As the academic year begins, parents seeking to register their child in a new school are legally required to show that their child has received immunizations against many common diseases of early childhood. For the vast majority of parents, this is no problem, because their child has been routinely receiving these vaccinations during scheduled visits to their pediatrician ever since they were born.
American society as a whole has accepted the view of the medical establishment that childhood vaccinations are both safe and necessary to protect the health of our children. But there are parents who accept the views disseminated over the Internet and social media by a small but vocal minority of doctors and researchers who claim that current vaccines, and the way in which they are administered, present significant risks to the health of very young children.
Most parents who cite such concerns are reassured by their pediatricians that their fears are unfounded, and that the vaccines have been scientifically proven to be safe. Public health officials also argue that parents who refuse to allow their child to receive all their vaccinations unfairly endanger other children as well as their own, by increasing the risk of outbreaks of preventable and potentially serious diseases.
But some parents remain fearful, and refuse at least some of the vaccinations prescribed for their child. Under the law in many states, parents are within their rights to refuse to allow their child to be vaccinated due to moral or religious objections, or fear that vaccinations may be unsafe. But as a practical matter, parents are likely to encounter major difficulties in registering their unvaccinated child in the Jewish school of their choice.
While there is widespread acceptance of the safety of vaccination in the scientific community and our culture today, there are parents who are outspoken in their belief that their child’s reaction to a vaccination was responsible for their development of a serious medical condition. One of them is actress Jenny McCarthy, who will gain an influential platform for her anti-vaccination views as a new co-host on the ABC television network’s popular daily talk show, The View, starting in September. McCarthy claims that her 11-year-old son’s diagnosis with autism in 2005 was the result of his reaction to a vaccination. ABC was harshly criticized for McCarthy’s selection by those who believe that her anti-vaccination views are unscientific and pose a real danger to public health. But even some who accept the safety of today’s vaccines suggest that questions and challenges to their safety raised by critics like McCarthy and other concerned parents deserve a fair hearing, and simply rejecting their objections as irresponsible and unscientific will not put them to rest.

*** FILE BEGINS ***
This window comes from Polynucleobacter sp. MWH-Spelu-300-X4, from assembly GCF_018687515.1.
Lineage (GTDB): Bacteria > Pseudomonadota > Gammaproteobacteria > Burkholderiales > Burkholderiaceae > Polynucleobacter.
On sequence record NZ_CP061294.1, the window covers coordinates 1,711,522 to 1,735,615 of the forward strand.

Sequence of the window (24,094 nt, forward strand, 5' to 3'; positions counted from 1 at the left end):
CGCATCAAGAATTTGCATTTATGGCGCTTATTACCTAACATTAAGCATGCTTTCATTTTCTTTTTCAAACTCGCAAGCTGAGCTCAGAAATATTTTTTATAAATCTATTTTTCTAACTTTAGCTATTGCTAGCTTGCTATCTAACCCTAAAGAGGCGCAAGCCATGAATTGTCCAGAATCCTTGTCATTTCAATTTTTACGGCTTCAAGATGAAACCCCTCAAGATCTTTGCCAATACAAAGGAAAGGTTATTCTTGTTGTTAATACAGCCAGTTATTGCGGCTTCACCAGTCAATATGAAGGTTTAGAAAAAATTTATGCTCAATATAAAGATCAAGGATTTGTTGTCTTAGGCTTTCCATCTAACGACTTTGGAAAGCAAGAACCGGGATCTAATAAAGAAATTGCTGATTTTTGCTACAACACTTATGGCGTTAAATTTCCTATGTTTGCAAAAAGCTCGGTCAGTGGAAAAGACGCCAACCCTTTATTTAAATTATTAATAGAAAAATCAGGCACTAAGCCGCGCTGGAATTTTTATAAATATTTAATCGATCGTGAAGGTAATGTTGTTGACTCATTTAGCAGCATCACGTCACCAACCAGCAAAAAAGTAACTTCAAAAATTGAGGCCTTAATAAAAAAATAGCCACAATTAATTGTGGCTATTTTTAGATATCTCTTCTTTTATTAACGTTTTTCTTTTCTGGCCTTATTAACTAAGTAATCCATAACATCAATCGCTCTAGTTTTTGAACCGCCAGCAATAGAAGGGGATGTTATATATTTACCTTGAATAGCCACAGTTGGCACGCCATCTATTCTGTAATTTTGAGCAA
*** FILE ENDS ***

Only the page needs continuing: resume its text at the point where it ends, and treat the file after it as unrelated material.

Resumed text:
Nobody denies that certain vaccines have been extremely valuable in protecting the health of our children. They have saved millions of lives by eliminating smallpox, and avoided the crippling of millions of children by polio. Most of the controversy concerns the safety of specific vaccines for once “routine” childhood diseases which leave the vast majority of children with little or no lasting ill effects.
The most intense controversy today is over the safety of the MMR vaccine, a combination vaccine developed in 1971 to protect against measles (rubeola), mumps and German measles (rubella). The first version of the DPT (diphtheria, pertussis and tetanus) vaccine was developed even earlier, in 1949.
By the mid-1980’s, many state and local jurisdictions had adopted laws requiring parents to show that their child had been immunized with the MMR, DPT and polio vaccines before being allowed to register the child for school. Children typically received five injections by the time they were two years old, and not more than one per doctor’s visit.
Before the introduction of the first measles vaccines during the 1960’s, it was considered to be the most contagious and dangerous of the “typical” diseases of childhood. The chances of developing the disease among those without immunity upon close exposure is 90%, and there is no specific treatment for those who have been infected. The vast majority of infected children will make a full recovery, but complications from measles are common and can be very serious. According to a study conducted in the US 20 years ago, 2 out of every 1,000 patients infected with measles died.